SQL Stored Proc With Dynamic Where
A Learning Opportunity
Today I had a lovely learning opportunity when I discovered a stored procedure that was not quite safe. It used parameters, and the C# code sent them over using proper parameters. The problem came to how the entire SQL statement was being built and executed.
In fact, you could say it was more about how the dynamic WHERE clause was being built.
Naturally I went on a quick quest to find a better way to do this and be secure. This MSDN article really helped. It gave me enough knowledge to write an example against a Northwind database.
What we are going to do is create a stored procedure that will take two parameters. These parameters might also be NULL, so we need to take that into account. We will use the EmpoyeeID and Region to query our Employees table.
-- ============================================= -- Author: SheldonS -- Create date: 1/15/2016 -- Description: An example of writing a stored proc with -- dynamic WHERE clause -- ============================================= CREATE PROCEDURE sst_SheldonS_Test -- Add the parameters for the stored procedure here @nEmpID AS INT, @sRegion AS NVARCHAR(25) AS
Using the sp_executesql procedure we will need to look at this a little differently. Normally you know you need something to hold your SELECT clause, and something to hold your WHERE clause, but you will also need something to hold your parameter definitions. For us, our SELECT clause is going to be very straight forward, we want to select everything in the Employees table.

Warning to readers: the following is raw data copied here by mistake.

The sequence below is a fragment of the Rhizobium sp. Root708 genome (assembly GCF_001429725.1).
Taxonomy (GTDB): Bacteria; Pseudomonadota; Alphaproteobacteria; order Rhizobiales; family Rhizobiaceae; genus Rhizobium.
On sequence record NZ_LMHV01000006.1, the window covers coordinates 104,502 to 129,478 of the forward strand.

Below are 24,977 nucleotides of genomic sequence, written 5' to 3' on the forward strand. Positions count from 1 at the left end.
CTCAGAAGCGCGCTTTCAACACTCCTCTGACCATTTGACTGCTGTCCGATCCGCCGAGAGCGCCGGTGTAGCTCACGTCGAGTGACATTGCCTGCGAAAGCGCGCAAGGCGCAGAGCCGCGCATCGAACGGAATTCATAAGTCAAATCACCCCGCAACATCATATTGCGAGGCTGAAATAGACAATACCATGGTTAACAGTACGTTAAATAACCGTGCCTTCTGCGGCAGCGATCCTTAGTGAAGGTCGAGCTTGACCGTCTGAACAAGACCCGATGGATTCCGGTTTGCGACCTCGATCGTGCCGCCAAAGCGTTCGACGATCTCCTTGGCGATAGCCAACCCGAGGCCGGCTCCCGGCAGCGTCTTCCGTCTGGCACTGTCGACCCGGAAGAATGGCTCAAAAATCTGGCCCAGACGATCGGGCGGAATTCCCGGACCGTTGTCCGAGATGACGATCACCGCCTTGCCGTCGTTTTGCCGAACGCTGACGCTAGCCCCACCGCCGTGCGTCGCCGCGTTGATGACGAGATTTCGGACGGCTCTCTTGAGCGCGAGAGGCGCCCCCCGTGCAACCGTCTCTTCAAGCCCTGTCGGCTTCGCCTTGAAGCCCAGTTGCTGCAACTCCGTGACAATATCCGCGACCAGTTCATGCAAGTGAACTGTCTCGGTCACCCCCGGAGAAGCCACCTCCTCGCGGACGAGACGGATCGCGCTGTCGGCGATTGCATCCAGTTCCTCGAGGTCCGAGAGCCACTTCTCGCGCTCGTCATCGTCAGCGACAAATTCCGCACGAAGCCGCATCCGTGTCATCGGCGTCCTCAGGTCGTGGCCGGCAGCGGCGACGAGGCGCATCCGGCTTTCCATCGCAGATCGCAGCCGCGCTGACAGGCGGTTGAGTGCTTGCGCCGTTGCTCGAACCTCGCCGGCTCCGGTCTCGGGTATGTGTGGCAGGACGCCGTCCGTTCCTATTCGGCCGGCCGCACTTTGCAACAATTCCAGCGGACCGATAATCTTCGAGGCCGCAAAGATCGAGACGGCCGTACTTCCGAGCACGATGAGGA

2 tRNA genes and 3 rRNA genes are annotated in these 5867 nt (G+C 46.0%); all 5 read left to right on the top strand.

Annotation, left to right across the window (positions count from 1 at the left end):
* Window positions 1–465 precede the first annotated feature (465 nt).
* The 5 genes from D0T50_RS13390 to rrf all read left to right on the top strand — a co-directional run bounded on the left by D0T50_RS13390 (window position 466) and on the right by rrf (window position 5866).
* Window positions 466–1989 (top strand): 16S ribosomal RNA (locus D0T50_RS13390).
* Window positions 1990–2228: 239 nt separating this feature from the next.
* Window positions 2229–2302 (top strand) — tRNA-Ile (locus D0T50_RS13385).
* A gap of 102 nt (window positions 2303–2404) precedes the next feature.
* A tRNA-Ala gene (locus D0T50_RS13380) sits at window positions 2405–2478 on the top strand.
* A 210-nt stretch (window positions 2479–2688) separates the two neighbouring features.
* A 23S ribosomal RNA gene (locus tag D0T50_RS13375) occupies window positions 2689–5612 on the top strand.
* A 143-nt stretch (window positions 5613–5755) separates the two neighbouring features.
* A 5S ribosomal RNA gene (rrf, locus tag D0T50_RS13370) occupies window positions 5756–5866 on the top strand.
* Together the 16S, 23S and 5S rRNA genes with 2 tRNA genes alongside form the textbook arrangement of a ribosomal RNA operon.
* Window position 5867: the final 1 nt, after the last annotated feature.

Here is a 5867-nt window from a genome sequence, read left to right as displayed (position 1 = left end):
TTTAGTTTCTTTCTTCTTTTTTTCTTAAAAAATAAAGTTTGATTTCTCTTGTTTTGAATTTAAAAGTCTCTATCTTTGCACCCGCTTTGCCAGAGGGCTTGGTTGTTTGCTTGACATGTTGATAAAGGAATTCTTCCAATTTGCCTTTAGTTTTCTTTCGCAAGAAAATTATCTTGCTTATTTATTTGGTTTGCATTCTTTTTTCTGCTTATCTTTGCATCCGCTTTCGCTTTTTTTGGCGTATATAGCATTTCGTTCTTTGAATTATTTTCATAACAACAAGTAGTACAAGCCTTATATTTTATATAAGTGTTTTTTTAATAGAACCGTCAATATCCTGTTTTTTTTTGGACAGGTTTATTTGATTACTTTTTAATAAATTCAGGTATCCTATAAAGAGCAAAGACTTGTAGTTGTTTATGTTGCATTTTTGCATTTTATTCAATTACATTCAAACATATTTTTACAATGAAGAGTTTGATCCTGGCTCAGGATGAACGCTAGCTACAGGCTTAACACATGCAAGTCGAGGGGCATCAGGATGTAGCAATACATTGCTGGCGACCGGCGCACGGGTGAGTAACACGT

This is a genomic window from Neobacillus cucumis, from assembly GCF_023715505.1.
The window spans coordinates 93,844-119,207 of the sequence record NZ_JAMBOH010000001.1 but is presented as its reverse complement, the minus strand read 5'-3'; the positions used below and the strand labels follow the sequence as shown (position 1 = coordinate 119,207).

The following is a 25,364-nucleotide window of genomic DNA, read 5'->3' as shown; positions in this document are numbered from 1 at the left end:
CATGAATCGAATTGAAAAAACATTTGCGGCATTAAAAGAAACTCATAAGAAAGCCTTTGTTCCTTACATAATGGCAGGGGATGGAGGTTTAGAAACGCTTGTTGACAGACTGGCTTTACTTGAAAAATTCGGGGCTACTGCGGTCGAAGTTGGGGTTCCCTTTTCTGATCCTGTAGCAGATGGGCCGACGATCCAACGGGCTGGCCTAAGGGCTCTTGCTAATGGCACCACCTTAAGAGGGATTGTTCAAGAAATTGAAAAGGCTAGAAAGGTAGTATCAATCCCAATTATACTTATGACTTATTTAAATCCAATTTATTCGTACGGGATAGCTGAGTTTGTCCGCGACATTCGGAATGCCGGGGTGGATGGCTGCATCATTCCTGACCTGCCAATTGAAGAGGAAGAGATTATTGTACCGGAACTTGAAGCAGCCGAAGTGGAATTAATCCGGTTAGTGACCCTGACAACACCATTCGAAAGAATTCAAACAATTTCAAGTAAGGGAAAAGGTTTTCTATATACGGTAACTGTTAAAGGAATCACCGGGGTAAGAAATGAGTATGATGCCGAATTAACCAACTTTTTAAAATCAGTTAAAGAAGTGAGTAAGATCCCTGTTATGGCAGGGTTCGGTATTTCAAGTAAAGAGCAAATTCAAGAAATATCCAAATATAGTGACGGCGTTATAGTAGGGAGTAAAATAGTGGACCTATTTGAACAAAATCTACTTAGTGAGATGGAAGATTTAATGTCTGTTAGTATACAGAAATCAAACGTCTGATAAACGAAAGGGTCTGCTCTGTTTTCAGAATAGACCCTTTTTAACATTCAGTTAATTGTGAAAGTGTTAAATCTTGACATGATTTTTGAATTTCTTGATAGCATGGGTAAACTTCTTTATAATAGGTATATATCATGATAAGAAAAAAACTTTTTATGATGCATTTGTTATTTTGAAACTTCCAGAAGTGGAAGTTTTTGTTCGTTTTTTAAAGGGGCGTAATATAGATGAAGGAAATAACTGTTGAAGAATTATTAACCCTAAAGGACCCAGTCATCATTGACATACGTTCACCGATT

BEGIN -- SET NOCOUNT ON added to prevent extra result sets from -- interfering with SELECT statements. SET NOCOUNT ON; -- Insert statements for procedure here DECLARE @SQLSelect AS NVARCHAR(MAX); --Holds the select clause DECLARE @SQLWhere AS NVARCHAR(MAX); --Holds the where clause DECLARE @PDef AS NVARCHAR(500); --Holds definitions of parameters used in the where clause --SELECT SET @SQLSelect = N'SELECT * FROM Employees';
Here comes the fun part, creating our dynamic WHERE clause. Basically we are going to check each parameter to see if it has a value, if so we will add a WHERE condition to look for that value. If it is NULL or doesn’t have a value we will still add a WHERE condition but to look for something else like a default value.
When we do this we again have to use parameters. So we will create new ones in our WHERE conditions. This means we have to define those new parameters in our definitions parameter. I know, it sounds confusing, but really it is quite simple.
--Build WHERE IF(@sRegion <> '') BEGIN SET @SQLWhere = N' WHERE Region = @Reg'; END ELSE BEGIN SET @sRegion = ISNULL(@sRegion, ''); --Take into account the @sRegion param could be null SET @SQLWhere = N' WHERE @Reg = @Reg'; END SET @PDef = N'@Reg NVARCHAR(15)'; --Add @Reg definition IF(@nEmpID > 0) BEGIN SET @SQLWhere = @SQLWhere + N' AND EmployeeID = @ID'; END ELSE BEGIN SET @nEmpID = ISNULL(@nEmpID, 0); --Take into account the @nEmpID param could be null SET @SQLWhere = @SQLWhere + N' AND @ID = @ID'; END SET @PDef = @PDef + N', @ID INT' --Add @ID definition
Our next step is really simple. We need to stitch our SELECT and WHERE clauses together.
--Build the actual command DECLARE @SQL AS NVARCHAR(MAX); SET @SQL = @SQLSelect + @SQLWhere;
Finally we need to execute our SQL. The sp_executesql procedure is looking for our SQL command, our parameter definitions, and finally the values for the parameters we defined.
--Execute the command with parameters EXECUTE sp_executesql @SQL, @PDef, @Reg = @sRegion, @ID = @nEmpID;
Lets run some queries and see what we get!
As you can see, we get the expected data. This works even when I try to simulate an SQL Injection attack. I hope you found this useful and maybe even saved you some pain.